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Chatham Square

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The most southwestern of Savannah’s squares is Chatham, on the intersection of Barnard and Wayne. A residential square devoid of shops or monuments, Chatham was one of the last to be founded, in 1847.

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Both the square and Savannah’s Chatham county were named after a Brit who never once set foot in the city. William Pitt, 1st Earl of Chatham also counts Pittsburgh among the American places named in his honor. The Whig statesman led Britain during the Seven Years War, and was one of the few British politicians to sound alarm bells about the impending US Revolution. Though he was roundly ignored by an obtuse parliament, Pitt sought to appease the colonists before things got out of hand.

Older Savannahians often refer to Chatham Square as Barnard Square, because of the school on its northwestern side. Still the square’s most conspicuous building, the school now hosts SCAD’s Fibers Department. The rest of the buildings around Chatham are apartments, making this one of the quieter residential squares in the city. Gordon Row, on the southeastern side, is a stand out. These fifteen four-story brick townhouses were built before the Civil War, and are still used as apartments.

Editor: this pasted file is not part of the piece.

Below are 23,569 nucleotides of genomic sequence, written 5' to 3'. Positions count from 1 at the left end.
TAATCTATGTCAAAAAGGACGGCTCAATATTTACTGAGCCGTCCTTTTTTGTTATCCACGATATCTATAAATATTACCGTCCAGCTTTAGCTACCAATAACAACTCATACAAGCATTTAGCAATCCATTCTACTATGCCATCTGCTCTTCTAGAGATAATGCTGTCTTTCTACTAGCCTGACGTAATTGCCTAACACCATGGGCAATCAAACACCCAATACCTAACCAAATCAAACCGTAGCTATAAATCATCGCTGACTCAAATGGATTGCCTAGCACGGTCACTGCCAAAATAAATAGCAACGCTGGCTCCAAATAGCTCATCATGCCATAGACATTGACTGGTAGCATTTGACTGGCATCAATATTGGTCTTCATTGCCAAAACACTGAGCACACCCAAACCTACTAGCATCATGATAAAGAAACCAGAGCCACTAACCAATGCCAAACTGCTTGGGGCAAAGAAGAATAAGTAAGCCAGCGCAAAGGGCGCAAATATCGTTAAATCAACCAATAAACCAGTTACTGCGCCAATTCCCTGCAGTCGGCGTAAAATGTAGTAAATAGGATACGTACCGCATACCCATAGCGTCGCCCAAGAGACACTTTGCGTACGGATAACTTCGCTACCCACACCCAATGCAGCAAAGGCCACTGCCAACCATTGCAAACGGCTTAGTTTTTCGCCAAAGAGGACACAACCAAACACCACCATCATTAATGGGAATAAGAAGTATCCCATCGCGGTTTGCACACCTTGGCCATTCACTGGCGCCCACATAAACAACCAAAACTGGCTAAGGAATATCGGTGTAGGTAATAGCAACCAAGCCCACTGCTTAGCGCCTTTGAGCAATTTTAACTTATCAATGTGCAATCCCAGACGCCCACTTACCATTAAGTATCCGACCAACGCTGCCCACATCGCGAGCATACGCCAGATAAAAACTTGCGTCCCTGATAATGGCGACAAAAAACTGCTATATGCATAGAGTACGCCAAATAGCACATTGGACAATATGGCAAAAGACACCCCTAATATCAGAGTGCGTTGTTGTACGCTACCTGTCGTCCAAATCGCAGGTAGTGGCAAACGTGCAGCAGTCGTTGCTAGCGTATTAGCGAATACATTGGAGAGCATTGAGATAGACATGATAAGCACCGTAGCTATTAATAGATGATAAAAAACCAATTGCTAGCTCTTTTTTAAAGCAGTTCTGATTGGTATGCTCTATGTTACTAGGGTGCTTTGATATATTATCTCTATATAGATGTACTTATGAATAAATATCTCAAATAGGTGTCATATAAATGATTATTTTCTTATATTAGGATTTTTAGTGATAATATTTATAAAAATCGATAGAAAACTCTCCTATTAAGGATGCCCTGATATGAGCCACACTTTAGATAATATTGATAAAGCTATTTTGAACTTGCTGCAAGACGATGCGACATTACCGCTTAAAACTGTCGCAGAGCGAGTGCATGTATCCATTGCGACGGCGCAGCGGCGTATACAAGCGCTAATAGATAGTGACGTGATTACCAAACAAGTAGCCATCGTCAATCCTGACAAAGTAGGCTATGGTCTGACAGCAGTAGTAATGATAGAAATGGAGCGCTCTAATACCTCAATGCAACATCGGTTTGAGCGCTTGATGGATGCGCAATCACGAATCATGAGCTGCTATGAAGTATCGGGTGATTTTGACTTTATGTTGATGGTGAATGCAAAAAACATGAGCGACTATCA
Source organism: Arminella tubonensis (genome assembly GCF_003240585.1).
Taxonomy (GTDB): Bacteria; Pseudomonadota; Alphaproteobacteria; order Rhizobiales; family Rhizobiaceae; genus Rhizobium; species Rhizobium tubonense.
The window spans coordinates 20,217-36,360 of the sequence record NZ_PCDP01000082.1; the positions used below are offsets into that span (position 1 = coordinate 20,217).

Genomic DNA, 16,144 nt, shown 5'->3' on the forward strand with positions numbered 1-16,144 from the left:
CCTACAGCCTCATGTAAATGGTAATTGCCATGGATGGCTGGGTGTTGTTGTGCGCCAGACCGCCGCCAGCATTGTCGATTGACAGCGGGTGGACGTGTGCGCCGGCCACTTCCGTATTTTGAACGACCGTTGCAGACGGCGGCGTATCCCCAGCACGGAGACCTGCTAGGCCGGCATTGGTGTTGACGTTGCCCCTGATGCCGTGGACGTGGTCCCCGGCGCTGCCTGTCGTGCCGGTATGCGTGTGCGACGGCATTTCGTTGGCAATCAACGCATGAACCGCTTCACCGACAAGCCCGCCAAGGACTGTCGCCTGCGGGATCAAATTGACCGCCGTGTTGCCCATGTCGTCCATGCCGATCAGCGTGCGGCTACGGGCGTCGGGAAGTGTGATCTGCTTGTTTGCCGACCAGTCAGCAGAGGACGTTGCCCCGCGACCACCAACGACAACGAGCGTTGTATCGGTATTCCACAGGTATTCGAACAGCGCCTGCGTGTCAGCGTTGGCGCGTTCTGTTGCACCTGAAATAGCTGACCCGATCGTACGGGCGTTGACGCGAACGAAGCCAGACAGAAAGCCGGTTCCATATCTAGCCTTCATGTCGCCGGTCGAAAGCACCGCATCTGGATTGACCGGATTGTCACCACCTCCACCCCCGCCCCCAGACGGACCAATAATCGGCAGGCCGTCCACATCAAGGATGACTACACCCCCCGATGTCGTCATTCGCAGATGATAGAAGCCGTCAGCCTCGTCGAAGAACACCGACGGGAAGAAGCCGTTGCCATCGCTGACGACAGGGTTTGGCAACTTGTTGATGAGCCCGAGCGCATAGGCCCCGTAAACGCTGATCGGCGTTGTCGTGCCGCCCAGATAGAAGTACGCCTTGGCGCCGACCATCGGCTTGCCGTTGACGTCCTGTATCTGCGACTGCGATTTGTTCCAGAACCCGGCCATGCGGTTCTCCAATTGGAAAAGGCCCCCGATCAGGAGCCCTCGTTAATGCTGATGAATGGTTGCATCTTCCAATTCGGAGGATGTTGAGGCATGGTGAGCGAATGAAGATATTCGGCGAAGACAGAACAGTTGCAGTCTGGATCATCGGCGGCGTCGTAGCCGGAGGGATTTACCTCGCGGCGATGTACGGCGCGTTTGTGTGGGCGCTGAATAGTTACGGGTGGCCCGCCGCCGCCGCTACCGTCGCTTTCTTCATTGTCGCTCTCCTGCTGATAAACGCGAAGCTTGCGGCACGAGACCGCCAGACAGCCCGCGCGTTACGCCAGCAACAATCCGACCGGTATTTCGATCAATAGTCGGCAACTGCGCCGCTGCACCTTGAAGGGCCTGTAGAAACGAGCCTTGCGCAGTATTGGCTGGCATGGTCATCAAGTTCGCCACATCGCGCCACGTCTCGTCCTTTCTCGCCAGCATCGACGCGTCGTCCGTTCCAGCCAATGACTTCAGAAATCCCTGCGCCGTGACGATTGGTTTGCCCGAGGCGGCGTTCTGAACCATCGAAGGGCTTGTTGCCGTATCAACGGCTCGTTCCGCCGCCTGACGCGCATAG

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Chatham Square
Savannah Squares
Chatham Sun Dial
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Savannah Housing
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Savannah Southern Charm
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Let the Right one In
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Scad Fibre
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January 11, 2011 at 6:24 pm
7 comments »
  • January 11, 2011 at 8:30 pmWilliam

    Wasn’t Chatham the square that the guy drove through drunk a few years back and knocked over the sundial?

    • January 12, 2011 at 6:48 amGil

      William,
      That was Troup Square.

      • January 16, 2011 at 9:24 pmWilliam

        Thanks. Just couldn’t quite remember which it was.

  • January 12, 2011 at 7:12 amGil

    I lived in Gordon Row back in the late 1970s, pre-Scad and Midnight. It was a great time to live and work downtown. The nearby Crystal Beer Parlor was a neighborhood saloon, limited in size to the bar area and accompanying booths and tables. The wooden floors were sprinkled with the sawdust-like sweeping compound. It had the hamburgers in town. I wish I could remember the names of both of the waiters who had worked there for decades. “Smitty” was one of the gentlemen who served as waiters. Until the new buildings were built on the east side of the square, we had a volleyball net strung on a vacant lot for Sunday afternoon play. Things have changed sinced then, some for better, some for worse.

  • January 12, 2011 at 11:45 amSteve Edwards

    Beautiful pictures. We live on Chatham Square, so I’m always taking pictures in and around it. I’m afraid most of them don’t meet your standards. Great site.


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Chatham Square The most southwestern of Savannah's squares is Chatham, on the intersection of Barnard and Wayne. A residential square devoid of shops or monuments, Chatham was one of the last to be founded, in 1847.
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